TNQ’s falling market share getting some much needed attention

As regular readers will be aware, we have been highlighting TNQ’s declining share of the tourism market for many years so it’s encouraging to see the issue (finally) being addressed head-on by the region’s main tourism marketing arm, TTNQ.

Over the past seven years TNQ’s share of Australia’s total tourism expenditure (international and all domestic) has fallen from about 3.2% to just 3.0% today. While that may not seem like much of a decline it translates to a total of a lost $260 million spent in the region in the past year (TNQ’s total for the year to Sept 2019 was $4.1bn).

The story is far worse when we consider just international tourism where the region’s share of visitors has fallen from a high of over 17% fourteen years ago to less than 10% today. The reason TNQ has not done so badly in total has been the powerful performance of the domestic market which now accounts for 75% of all tourism expenditure in the region.

It’s worth noting that when TTNQ originally set their target for expenditure of $4.1bn by 2020 (this target has been hit early) they envisaged the internationl/domestic split to be about 49:51 rather than the 25:75 they have ended up with. TTNQ’s 2015-20 Strategic Plan had forecast international expenditure growth at just under 15% per year; the reality over the past five years has been an annual average just under 5%; in the past 2 years we have seen average declines of 0.6% pa. Domestic expenditures were forecast to grow at just under 3% per annum; the reality has been an increase averaging almost 8%.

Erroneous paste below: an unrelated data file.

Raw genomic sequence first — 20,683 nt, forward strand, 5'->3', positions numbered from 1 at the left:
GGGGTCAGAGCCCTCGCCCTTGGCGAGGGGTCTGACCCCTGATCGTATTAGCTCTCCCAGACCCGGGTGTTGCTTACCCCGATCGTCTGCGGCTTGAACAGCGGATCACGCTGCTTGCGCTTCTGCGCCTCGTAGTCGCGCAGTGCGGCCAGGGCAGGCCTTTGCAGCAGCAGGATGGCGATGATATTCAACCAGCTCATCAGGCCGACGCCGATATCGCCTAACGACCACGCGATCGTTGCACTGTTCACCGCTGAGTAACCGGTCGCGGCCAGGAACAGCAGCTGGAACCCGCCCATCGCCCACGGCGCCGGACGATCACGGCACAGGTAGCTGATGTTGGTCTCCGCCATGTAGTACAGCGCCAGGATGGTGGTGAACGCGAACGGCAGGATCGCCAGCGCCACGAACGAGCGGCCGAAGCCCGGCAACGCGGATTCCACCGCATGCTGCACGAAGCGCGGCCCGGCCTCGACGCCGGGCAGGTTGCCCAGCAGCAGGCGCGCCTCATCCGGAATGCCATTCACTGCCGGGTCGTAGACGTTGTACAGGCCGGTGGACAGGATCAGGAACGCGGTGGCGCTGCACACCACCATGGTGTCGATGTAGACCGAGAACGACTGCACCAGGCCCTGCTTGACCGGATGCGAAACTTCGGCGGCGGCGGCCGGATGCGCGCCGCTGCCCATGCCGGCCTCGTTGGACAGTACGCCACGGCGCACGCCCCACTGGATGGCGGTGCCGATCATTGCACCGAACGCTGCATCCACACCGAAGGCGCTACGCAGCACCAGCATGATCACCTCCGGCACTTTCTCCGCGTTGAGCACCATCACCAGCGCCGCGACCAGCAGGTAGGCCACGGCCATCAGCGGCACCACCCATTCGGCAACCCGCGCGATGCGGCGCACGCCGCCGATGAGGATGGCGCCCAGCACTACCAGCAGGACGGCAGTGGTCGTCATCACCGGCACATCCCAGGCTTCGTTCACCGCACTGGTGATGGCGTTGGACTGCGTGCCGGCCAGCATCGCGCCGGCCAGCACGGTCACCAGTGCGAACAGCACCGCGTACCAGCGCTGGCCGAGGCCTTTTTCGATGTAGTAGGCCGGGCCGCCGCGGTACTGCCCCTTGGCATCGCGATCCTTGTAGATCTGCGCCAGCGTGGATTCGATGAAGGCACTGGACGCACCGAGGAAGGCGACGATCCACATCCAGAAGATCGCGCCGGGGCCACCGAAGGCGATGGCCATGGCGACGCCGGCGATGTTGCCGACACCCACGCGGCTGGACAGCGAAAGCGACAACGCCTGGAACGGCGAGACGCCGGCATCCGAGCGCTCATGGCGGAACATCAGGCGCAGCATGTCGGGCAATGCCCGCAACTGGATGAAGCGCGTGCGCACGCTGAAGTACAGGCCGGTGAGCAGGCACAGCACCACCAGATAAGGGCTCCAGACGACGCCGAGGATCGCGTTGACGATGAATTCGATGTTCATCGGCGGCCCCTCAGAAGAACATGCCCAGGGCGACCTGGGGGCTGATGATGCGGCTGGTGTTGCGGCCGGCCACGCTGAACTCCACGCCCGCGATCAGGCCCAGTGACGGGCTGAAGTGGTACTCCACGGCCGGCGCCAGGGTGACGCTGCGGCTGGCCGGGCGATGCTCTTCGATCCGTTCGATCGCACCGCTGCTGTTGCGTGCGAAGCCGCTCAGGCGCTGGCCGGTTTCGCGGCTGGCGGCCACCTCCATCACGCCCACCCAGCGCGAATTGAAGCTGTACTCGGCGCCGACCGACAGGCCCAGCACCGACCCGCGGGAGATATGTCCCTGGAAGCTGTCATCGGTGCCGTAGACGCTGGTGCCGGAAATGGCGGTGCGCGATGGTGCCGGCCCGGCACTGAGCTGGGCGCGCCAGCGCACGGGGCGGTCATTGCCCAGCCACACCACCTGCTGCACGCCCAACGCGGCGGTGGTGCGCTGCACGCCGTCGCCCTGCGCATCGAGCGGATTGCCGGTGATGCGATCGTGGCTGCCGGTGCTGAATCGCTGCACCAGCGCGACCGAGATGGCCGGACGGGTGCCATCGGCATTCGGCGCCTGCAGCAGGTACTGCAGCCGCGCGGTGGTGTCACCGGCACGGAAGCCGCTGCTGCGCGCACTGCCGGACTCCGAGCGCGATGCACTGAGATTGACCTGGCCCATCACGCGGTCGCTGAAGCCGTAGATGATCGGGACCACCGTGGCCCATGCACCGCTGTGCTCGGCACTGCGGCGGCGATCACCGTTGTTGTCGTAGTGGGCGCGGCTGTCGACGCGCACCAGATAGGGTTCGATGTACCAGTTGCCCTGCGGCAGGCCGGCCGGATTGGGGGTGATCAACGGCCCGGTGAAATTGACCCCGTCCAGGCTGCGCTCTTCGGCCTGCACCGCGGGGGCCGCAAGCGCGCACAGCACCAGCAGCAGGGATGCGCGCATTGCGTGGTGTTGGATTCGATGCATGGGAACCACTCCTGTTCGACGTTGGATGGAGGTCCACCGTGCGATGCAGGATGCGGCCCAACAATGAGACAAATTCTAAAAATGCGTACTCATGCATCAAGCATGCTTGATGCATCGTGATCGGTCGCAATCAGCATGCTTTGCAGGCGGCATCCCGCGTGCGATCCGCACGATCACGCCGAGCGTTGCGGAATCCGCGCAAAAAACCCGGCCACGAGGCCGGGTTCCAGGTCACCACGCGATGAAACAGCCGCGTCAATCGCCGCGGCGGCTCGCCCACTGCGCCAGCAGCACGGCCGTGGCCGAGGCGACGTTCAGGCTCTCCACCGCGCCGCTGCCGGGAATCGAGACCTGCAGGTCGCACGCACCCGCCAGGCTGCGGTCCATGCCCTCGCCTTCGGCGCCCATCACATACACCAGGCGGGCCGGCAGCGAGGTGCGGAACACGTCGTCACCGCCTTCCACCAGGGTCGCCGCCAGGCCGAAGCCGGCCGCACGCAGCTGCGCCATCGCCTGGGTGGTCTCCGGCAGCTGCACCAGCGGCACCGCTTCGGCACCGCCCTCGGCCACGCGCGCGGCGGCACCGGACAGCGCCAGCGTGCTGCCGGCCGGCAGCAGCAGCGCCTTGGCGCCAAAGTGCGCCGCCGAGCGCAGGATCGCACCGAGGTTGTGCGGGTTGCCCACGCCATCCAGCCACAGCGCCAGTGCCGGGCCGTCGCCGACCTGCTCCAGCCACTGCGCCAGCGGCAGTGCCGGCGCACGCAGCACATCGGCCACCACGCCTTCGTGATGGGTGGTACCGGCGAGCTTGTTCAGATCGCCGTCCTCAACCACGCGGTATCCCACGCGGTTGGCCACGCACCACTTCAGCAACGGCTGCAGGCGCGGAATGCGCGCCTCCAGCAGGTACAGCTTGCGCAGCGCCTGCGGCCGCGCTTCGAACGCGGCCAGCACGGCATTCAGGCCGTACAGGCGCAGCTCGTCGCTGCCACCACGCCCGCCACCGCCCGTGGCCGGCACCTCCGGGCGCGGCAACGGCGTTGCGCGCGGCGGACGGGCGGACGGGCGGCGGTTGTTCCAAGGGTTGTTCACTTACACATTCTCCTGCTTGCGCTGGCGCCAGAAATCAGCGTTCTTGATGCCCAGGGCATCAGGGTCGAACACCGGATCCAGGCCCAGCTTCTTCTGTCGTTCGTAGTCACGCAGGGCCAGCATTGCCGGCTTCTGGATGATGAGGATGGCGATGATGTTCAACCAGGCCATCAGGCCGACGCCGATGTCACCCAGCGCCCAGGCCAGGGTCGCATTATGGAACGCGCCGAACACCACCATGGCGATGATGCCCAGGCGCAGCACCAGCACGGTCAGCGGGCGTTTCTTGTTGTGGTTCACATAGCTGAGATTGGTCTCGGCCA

Stories in today’s Cairns Post talking about the need for a $10 million boost to marketing for the region and an acknowledgment from the new TTNQ CEO, Mark Olsen, that the “market keeps evolving at a faster rate than ever before, so we need to keep evolving at a faster rate just to maintain our market share.” are welcome signs that this issue might finally be getting the attention it’s deserved for so long.

Mark is also quoted as saying that up to 60% of the region’s Chinese tourism could be at threat from cancellations related to the coronavirus outbreak. China accounts for about 25% of all international visitors to TNQ so a drop of 60% in that market would have severe consequences. This kind of decline in Chinese numbers could wipe out about 15% of the region’s total $1.1bn internationl tourism spend ($162 million), although we would hope that the impacts are limited in time.

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